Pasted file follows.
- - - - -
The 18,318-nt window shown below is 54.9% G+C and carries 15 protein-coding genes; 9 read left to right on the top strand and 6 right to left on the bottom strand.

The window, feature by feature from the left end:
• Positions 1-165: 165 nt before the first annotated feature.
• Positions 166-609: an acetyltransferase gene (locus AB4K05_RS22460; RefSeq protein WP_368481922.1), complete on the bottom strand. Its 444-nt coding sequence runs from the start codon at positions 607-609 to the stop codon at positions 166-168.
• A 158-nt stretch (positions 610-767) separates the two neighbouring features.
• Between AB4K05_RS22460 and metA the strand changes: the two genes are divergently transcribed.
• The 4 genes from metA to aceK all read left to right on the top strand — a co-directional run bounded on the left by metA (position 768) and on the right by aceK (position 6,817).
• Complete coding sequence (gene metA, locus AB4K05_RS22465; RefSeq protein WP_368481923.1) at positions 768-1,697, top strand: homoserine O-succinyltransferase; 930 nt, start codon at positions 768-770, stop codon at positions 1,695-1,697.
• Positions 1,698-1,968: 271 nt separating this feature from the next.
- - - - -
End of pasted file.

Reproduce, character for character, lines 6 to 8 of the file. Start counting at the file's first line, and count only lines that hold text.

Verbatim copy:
• Between AB4K05_RS22460 and metA the strand changes: the two genes are divergently transcribed.
• The 4 genes from metA to aceK all read left to right on the top strand — a co-directional run bounded on the left by metA (position 768) and on the right by aceK (position 6,817).
• Complete coding sequence (gene metA, locus AB4K05_RS22465; RefSeq protein WP_368481923.1) at positions 768-1,697, top strand: homoserine O-succinyltransferase; 930 nt, start codon at positions 768-770, stop codon at positions 1,695-1,697.